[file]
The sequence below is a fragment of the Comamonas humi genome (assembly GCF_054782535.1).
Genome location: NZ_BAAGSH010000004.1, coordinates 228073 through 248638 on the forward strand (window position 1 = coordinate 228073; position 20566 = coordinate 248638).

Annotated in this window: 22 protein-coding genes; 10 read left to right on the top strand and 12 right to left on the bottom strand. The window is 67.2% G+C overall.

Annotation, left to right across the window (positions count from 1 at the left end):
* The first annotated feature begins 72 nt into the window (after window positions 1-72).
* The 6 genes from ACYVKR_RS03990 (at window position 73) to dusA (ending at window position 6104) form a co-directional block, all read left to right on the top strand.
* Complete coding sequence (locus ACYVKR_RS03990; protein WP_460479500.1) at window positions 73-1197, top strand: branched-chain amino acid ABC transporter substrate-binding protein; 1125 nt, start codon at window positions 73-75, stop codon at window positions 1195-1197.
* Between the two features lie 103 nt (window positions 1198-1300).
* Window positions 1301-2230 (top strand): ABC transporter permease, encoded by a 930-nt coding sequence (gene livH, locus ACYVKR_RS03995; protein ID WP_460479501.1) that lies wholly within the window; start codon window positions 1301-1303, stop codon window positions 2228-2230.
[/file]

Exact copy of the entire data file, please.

The sequence below is a fragment of the Comamonas humi genome (assembly GCF_054782535.1).
Genome location: NZ_BAAGSH010000004.1, coordinates 228073 through 248638 on the forward strand (window position 1 = coordinate 228073; position 20566 = coordinate 248638).

Annotated in this window: 22 protein-coding genes; 10 read left to right on the top strand and 12 right to left on the bottom strand. The window is 67.2% G+C overall.

Annotation, left to right across the window (positions count from 1 at the left end):
* The first annotated feature begins 72 nt into the window (after window positions 1-72).
* The 6 genes from ACYVKR_RS03990 (at window position 73) to dusA (ending at window position 6104) form a co-directional block, all read left to right on the top strand.
* Complete coding sequence (locus ACYVKR_RS03990; protein WP_460479500.1) at window positions 73-1197, top strand: branched-chain amino acid ABC transporter substrate-binding protein; 1125 nt, start codon at window positions 73-75, stop codon at window positions 1195-1197.
* Between the two features lie 103 nt (window positions 1198-1300).
* Window positions 1301-2230 (top strand): ABC transporter permease, encoded by a 930-nt coding sequence (gene livH, locus ACYVKR_RS03995; protein ID WP_460479501.1) that lies wholly within the window; start codon window positions 1301-1303, stop codon window positions 2228-2230.